In 42 muscle afferents (26 units from the control group and 16 units from the incision group), 15 mM lactic acid with decreasing pH (pH 6.5, 6.0, and 5.5, 36 °C) was sequentially tested to examine the acid-response relation. The protocol for each pH test was the same as described above and the interval between each application was 5 min.
We examined 7 acid responsive units from those tested for the acidity-response relation for tachyphylaxis. These 7 units (4 group III and 3 group IV) were subjected to repeated application of pH 6.0 lactic acid. Three of these units were from control rats and 4 were from the incision group.
We also examined the effect of an incision made in vitro on acid responsiveness. In a separate group of 9 afferents (3 Group III and 6 group IV) recorded from unincised muscle, response to lactic acid pH 6.0 was measured first. Then a 3 mm longitudinal incision was made approximately 1 mm from the receptive field with a #11 blade though the FDB muscle. The incised muscle was further divided and retracted carefully with micro-dissecting forceps. Ten minutes later, the same unit was tested with pH 6.0 lactic acid again. The responses before and after the incision were compared.
After chemical application, heat responses of the muscle afferents were examined. The muscle was isolated with the small chamber and the Krebs solution inside was removed. Then a thermocouple was targeted to the receptive field and gently touched the dorsal side of the FDB muscle to measure the temperature. A radiant heat lamp was placed underneath the translucent floor of the organ bath and the light beam was adjusted to focus onto the plantar side of the FDB muscle. The receptive field was exposed to a baseline temperature (32 °C) for 30 sec with a feedback-controlled heat stimulator (Bioengineering, University of Iowa, Iowa City, IA). Then a heat ramp (from 32 to 48 °C, in 17 sec) was delivered to the receptive field. The afferent activity was continuously recorded during heat testing. We measured the temperature of two sides of the FDB muscle during heat stimulation in several preparations. The plantar side was approximately 1 °C higher than the dorsal side during the heat stimulation.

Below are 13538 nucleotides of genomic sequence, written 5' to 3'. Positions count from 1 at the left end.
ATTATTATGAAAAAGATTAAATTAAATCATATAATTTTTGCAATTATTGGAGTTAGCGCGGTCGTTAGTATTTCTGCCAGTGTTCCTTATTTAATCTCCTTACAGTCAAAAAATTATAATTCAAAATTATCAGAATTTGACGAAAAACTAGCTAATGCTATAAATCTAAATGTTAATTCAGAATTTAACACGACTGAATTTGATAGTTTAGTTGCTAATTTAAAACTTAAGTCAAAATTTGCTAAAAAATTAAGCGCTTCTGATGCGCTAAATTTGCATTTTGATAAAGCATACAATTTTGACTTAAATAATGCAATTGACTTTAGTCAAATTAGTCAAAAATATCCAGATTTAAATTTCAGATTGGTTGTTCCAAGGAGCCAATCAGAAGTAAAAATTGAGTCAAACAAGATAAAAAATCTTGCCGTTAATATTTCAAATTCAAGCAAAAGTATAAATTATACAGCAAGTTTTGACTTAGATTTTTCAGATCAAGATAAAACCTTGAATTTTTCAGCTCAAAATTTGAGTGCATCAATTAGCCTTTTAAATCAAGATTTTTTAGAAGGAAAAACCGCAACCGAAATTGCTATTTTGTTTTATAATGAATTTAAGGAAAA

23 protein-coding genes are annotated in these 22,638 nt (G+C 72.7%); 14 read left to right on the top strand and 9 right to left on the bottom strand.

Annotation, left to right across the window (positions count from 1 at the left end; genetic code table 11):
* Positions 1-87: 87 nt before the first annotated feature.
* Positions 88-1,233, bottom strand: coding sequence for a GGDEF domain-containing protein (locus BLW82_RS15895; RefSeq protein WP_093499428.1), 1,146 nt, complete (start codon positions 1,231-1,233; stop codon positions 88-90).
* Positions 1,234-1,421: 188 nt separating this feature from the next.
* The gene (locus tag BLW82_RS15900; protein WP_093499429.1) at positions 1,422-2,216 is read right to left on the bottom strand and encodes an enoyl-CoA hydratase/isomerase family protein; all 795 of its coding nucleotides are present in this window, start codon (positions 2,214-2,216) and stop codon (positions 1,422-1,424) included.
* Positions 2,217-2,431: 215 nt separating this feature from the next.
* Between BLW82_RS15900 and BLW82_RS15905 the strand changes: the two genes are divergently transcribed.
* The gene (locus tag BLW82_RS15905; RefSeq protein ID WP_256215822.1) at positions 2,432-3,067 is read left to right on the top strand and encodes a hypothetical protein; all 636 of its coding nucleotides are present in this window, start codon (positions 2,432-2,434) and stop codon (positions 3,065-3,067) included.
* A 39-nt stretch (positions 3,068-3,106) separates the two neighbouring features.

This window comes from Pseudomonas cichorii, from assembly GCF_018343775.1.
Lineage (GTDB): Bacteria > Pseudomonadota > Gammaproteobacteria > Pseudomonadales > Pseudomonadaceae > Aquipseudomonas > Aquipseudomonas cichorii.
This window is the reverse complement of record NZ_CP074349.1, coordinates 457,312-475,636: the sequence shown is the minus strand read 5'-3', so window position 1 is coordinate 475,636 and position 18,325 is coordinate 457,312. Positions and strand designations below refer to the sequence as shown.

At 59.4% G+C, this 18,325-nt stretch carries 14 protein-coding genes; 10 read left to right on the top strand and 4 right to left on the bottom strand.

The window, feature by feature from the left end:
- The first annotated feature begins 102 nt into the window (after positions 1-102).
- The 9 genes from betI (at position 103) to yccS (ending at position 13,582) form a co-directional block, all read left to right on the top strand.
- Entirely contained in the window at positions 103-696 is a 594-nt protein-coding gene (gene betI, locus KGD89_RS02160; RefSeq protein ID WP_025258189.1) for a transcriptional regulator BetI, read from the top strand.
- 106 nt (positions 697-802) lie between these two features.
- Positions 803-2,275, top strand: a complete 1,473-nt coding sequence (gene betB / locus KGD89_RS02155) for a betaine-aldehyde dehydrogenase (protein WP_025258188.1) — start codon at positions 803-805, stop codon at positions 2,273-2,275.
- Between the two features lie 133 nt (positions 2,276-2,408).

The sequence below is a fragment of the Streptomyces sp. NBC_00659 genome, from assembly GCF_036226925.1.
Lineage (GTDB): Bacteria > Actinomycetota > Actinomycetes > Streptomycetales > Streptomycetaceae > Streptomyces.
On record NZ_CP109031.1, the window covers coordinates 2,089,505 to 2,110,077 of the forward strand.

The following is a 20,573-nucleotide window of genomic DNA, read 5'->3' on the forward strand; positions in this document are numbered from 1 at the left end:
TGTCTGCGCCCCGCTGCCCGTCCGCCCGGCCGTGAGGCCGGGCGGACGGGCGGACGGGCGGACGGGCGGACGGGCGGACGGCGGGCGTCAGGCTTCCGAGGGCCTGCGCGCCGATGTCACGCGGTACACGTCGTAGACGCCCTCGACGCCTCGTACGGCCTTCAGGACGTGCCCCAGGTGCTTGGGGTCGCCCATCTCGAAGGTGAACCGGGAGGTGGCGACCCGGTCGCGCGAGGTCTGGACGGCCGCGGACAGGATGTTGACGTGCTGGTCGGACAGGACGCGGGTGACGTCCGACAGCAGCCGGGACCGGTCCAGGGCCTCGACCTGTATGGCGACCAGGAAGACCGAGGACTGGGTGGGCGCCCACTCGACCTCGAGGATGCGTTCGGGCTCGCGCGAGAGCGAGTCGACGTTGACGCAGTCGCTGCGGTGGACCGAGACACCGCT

The unit was designated as responsive to heat if activity was evoked when there was no ongoing activity present before heating, or the discharge rate during heating was increased by at least two standard deviations above the baseline ongoing discharge (10 sec, 1-sec bin) before heating. The heat response threshold was defined as the temperature that elicited the first action potential in the absence of ongoing activity, or the temperature that increased the discharge rate by at least 2 standard deviations greater than the ongoing discharge rate 10 sec (1-sec bins) before heating. To obtain a heat-response function, activity during 2 °C bins was counted and plotted versus the temperature. The ongoing discharge was included in the activity. We did not measure heat responses in all units. After an extended protocol, recordings can become tenuous. Conduction velocity was measured before heat testing was completed to avoid losing the fiber recording. Heat responses were measured in 38 of 70 and 52 of 75 units from the control and incision group, respectively.
At the end of each recording, the afferent conduction velocity was measured. Electrical stimulation (5 – 20 V, 0.1 – 0.2 ms duration, 0.2 – 1.0 Hz) was applied to the receptive field through a bipolar electrode to evoke action potentials in the afferent. The conduction velocity was calculated by dividing the distance between the receptive field and the recording electrode by the latency of the evoked action potential. Group III and group IV mechanosensitive afferents were included in this study. An afferent was classified as a group III unit if the conduction velocity was greater than 2.5 m/sec and equal or less than 30 m/sec, as a group IV afferent if the conduction velocity was equal or less than 2.5 m/sec [5; 25].